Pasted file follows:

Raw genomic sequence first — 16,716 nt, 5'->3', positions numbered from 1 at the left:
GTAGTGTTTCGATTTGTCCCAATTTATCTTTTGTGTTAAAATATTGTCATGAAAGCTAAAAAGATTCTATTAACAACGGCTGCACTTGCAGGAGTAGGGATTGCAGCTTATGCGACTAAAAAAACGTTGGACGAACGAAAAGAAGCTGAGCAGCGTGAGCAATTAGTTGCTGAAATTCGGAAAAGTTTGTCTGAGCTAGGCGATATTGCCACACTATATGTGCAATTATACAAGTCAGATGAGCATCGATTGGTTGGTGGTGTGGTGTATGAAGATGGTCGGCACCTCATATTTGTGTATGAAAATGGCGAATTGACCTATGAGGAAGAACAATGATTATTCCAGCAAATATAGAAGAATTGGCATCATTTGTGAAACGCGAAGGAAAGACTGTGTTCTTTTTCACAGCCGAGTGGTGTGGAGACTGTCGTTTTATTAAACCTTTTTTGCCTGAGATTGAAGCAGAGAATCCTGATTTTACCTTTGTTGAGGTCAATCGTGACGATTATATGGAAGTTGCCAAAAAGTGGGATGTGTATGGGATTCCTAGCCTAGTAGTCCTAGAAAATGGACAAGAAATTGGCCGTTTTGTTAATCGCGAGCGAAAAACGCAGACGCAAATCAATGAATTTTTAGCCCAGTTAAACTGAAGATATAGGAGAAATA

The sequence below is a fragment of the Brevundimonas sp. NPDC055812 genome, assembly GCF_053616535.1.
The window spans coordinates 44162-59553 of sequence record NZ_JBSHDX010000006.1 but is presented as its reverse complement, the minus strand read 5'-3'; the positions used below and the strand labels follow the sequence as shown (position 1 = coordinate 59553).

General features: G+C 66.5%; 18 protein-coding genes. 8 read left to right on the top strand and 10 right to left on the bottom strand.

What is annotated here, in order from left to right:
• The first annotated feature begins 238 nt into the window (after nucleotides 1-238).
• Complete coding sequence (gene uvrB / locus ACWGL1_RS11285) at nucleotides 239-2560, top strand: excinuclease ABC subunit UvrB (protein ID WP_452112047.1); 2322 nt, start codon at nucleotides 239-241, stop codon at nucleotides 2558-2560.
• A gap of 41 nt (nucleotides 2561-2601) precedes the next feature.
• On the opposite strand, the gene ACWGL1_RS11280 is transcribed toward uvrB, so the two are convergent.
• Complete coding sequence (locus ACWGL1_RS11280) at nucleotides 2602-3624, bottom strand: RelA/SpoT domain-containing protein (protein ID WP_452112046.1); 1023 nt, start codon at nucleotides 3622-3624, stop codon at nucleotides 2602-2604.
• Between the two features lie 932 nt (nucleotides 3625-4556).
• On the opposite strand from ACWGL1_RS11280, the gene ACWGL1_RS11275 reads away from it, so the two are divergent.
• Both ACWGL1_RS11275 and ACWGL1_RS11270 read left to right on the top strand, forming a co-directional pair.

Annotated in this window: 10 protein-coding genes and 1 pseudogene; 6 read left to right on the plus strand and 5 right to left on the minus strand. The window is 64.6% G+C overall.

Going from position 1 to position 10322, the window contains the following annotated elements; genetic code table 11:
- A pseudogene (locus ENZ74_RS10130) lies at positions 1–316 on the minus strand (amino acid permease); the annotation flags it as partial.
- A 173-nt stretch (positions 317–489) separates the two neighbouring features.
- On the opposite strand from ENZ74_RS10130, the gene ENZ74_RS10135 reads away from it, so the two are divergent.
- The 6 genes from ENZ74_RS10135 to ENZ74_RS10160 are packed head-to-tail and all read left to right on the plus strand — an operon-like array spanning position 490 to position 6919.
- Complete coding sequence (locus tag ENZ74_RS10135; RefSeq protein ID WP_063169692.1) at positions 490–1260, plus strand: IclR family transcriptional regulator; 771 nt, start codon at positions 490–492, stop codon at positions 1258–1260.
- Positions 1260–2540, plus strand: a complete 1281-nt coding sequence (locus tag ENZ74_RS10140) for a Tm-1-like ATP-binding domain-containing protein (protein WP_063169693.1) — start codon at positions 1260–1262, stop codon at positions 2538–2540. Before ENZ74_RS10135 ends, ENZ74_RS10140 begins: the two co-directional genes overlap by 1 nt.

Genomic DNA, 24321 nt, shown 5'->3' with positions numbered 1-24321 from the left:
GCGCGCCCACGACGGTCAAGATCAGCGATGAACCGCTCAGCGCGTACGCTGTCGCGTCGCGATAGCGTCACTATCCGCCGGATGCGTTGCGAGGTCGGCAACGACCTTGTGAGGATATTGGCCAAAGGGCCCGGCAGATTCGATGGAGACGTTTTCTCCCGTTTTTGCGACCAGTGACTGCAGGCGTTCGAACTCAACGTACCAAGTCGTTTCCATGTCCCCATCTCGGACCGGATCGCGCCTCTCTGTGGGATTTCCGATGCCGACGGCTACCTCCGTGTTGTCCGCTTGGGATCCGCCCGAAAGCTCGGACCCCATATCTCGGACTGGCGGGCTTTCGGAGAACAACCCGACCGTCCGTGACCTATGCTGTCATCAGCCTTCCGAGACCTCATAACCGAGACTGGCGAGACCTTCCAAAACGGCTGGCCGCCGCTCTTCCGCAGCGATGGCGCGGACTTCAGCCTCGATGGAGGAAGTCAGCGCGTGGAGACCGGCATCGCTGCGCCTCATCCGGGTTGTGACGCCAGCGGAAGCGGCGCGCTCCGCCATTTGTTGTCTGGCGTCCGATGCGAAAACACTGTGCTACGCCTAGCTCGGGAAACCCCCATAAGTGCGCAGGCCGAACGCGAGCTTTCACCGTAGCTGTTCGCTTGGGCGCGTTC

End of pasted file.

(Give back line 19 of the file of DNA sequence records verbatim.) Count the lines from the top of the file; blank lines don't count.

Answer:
- On the opposite strand from ENZ74_RS10130, the gene ENZ74_RS10135 reads away from it, so the two are divergent.